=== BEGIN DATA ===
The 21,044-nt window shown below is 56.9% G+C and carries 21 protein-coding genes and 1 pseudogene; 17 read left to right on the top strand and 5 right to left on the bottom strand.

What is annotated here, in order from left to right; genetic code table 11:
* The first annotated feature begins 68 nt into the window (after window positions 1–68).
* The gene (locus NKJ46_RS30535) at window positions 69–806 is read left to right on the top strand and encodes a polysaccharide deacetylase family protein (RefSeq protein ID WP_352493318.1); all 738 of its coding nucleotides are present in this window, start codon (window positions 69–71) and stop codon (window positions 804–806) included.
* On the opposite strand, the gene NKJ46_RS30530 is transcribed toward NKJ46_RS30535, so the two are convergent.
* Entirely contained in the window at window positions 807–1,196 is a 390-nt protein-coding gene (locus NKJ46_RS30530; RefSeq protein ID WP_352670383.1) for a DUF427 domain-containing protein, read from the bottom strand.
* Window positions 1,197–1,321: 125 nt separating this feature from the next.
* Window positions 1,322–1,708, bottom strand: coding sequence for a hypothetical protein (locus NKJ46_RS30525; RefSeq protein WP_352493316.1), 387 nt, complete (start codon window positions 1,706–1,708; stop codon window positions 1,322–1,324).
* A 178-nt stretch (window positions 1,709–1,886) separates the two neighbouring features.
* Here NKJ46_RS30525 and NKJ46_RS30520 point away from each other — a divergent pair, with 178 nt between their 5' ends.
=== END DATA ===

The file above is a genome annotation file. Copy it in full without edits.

The 21,044-nt window shown below is 56.9% G+C and carries 21 protein-coding genes and 1 pseudogene; 17 read left to right on the top strand and 5 right to left on the bottom strand.

What is annotated here, in order from left to right; genetic code table 11:
* The first annotated feature begins 68 nt into the window (after window positions 1–68).
* The gene (locus NKJ46_RS30535) at window positions 69–806 is read left to right on the top strand and encodes a polysaccharide deacetylase family protein (RefSeq protein ID WP_352493318.1); all 738 of its coding nucleotides are present in this window, start codon (window positions 69–71) and stop codon (window positions 804–806) included.
* On the opposite strand, the gene NKJ46_RS30530 is transcribed toward NKJ46_RS30535, so the two are convergent.
* Entirely contained in the window at window positions 807–1,196 is a 390-nt protein-coding gene (locus NKJ46_RS30530; RefSeq protein ID WP_352670383.1) for a DUF427 domain-containing protein, read from the bottom strand.
* Window positions 1,197–1,321: 125 nt separating this feature from the next.
* Window positions 1,322–1,708, bottom strand: coding sequence for a hypothetical protein (locus NKJ46_RS30525; RefSeq protein WP_352493316.1), 387 nt, complete (start codon window positions 1,706–1,708; stop codon window positions 1,322–1,324).
* A 178-nt stretch (window positions 1,709–1,886) separates the two neighbouring features.
* Here NKJ46_RS30525 and NKJ46_RS30520 point away from each other — a divergent pair, with 178 nt between their 5' ends.